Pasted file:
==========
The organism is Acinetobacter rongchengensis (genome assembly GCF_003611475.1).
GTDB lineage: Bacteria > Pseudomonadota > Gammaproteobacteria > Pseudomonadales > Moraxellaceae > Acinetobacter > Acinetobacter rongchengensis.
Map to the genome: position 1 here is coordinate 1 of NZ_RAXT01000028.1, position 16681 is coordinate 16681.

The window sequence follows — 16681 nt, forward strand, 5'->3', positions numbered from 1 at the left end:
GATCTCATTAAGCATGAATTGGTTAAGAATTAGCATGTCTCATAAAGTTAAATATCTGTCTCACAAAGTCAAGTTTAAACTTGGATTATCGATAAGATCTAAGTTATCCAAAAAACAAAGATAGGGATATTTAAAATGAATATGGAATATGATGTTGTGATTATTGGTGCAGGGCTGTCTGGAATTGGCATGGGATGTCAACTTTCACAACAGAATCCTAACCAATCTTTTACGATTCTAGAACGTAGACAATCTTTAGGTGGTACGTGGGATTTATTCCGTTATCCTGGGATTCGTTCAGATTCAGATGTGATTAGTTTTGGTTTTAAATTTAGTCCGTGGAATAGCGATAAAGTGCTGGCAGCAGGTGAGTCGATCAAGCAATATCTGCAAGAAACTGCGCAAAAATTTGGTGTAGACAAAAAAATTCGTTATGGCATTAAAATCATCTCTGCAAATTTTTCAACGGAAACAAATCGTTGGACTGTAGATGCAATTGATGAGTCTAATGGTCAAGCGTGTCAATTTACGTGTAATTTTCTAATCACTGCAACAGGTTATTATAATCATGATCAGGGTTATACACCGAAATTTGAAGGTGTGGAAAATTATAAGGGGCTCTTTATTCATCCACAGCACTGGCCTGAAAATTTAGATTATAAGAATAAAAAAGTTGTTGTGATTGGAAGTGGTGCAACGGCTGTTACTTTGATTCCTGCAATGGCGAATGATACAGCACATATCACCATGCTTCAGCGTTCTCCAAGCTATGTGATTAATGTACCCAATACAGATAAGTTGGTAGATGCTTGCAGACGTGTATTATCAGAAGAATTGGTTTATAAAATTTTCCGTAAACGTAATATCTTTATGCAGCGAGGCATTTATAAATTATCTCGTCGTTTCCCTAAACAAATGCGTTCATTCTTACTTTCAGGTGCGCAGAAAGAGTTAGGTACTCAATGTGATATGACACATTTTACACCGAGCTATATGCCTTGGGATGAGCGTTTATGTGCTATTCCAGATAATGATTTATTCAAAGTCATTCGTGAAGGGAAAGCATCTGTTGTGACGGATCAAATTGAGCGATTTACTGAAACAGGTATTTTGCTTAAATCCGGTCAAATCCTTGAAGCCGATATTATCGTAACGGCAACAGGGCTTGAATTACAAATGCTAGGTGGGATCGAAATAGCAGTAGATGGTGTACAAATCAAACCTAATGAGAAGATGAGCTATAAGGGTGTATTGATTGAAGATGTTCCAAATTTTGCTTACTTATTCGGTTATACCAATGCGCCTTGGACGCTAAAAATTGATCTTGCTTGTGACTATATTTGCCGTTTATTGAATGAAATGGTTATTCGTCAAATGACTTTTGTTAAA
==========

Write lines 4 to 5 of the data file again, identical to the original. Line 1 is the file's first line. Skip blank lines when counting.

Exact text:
The window sequence follows — 16681 nt, forward strand, 5'->3', positions numbered from 1 at the left end:
GATCTCATTAAGCATGAATTGGTTAAGAATTAGCATGTCTCATAAAGTTAAATATCTGTCTCACAAAGTCAAGTTTAAACTTGGATTATCGATAAGATCTAAGTTATCCAAAAAACAAAGATAGGGATATTTAAAATGAATATGGAATATGATGTTGTGATTATTGGTGCAGGGCTGTCTGGAATTGGCATGGGATGTCAACTTTCACAACAGAATCCTAACCAATCTTTTACGATTCTAGAACGTAGACAATCTTTAGGTGGTACGTGGGATTTATTCCGTTATCCTGGGATTCGTTCAGATTCAGATGTGATTAGTTTTGGTTTTAAATTTAGTCCGTGGAATAGCGATAAAGTGCTGGCAGCAGGTGAGTCGATCAAGCAATATCTGCAAGAAACTGCGCAAAAATTTGGTGTAGACAAAAAAATTCGTTATGGCATTAAAATCATCTCTGCAAATTTTTCAACGGAAACAAATCGTTGGACTGTAGATGCAATTGATGAGTCTAATGGTCAAGCGTGTCAATTTACGTGTAATTTTCTAATCACTGCAACAGGTTATTATAATCATGATCAGGGTTATACACCGAAATTTGAAGGTGTGGAAAATTATAAGGGGCTCTTTATTCATCCACAGCACTGGCCTGAAAATTTAGATTATAAGAATAAAAAAGTTGTTGTGATTGGAAGTGGTGCAACGGCTGTTACTTTGATTCCTGCAATGGCGAATGATACAGCACATATCACCATGCTTCAGCGTTCTCCAAGCTATGTGATTAATGTACCCAATACAGATAAGTTGGTAGATGCTTGCAGACGTGTATTATCAGAAGAATTGGTTTATAAAATTTTCCGTAAACGTAATATCTTTATGCAGCGAGGCATTTATAAATTATCTCGTCGTTTCCCTAAACAAATGCGTTCATTCTTACTTTCAGGTGCGCAGAAAGAGTTAGGTACTCAATGTGATATGACACATTTTACACCGAGCTATATGCCTTGGGATGAGCGTTTATGTGCTATTCCAGATAATGATTTATTCAAAGTCATTCGTGAAGGGAAAGCATCTGTTGTGACGGATCAAATTGAGCGATTTACTGAAACAGGTATTTTGCTTAAATCCGGTCAAATCCTTGAAGCCGATATTATCGTAACGGCAACAGGGCTTGAATTACAAATGCTAGGTGGGATCGAAATAGCAGTAGATGGTGTACAAATCAAACCTAATGAGAAGATGAGCTATAAGGGTGTATTGATTGAAGATGTTCCAAATTTTGCTTACTTATTCGGTTATACCAATGCGCCTTGGACGCTAAAAATTGATCTTGCTTGTGACTATATTTGCCGTTTATTGAATGAAATGGTTATTCGTCAAATGACTTTTGTTAAA